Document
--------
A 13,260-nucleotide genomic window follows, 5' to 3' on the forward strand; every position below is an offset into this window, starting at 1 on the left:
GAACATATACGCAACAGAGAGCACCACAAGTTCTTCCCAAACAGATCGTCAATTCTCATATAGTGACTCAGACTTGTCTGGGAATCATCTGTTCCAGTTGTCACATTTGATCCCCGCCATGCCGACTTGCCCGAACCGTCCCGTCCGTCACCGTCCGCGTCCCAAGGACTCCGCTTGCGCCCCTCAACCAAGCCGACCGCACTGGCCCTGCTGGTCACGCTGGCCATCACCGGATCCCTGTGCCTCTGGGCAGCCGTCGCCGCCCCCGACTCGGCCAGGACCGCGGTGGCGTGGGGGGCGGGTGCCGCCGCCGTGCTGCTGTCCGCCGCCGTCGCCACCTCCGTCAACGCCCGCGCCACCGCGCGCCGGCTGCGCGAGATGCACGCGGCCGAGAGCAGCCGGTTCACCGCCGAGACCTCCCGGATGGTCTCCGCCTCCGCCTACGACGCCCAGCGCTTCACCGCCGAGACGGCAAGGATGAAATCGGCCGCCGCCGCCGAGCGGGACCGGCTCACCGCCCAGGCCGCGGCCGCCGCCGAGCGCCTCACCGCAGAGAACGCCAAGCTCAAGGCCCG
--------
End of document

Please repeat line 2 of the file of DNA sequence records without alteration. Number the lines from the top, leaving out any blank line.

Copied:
GAACATATACGCAACAGAGAGCACCACAAGTTCTTCCCAAACAGATCGTCAATTCTCATATAGTGACTCAGACTTGTCTGGGAATCATCTGTTCCAGTTGTCACATTTGATCCCCGCCATGCCGACTTGCCCGAACCGTCCCGTCCGTCACCGTCCGCGTCCCAAGGACTCCGCTTGCGCCCCTCAACCAAGCCGACCGCACTGGCCCTGCTGGTCACGCTGGCCATCACCGGATCCCTGTGCCTCTGGGCAGCCGTCGCCGCCCCCGACTCGGCCAGGACCGCGGTGGCGTGGGGGGCGGGTGCCGCCGCCGTGCTGCTGTCCGCCGCCGTCGCCACCTCCGTCAACGCCCGCGCCACCGCGCGCCGGCTGCGCGAGATGCACGCGGCCGAGAGCAGCCGGTTCACCGCCGAGACCTCCCGGATGGTCTCCGCCTCCGCCTACGACGCCCAGCGCTTCACCGCCGAGACGGCAAGGATGAAATCGGCCGCCGCCGCCGAGCGGGACCGGCTCACCGCCCAGGCCGCGGCCGCCGCCGAGCGCCTCACCGCAGAGAACGCCAAGCTCAAGGCCCG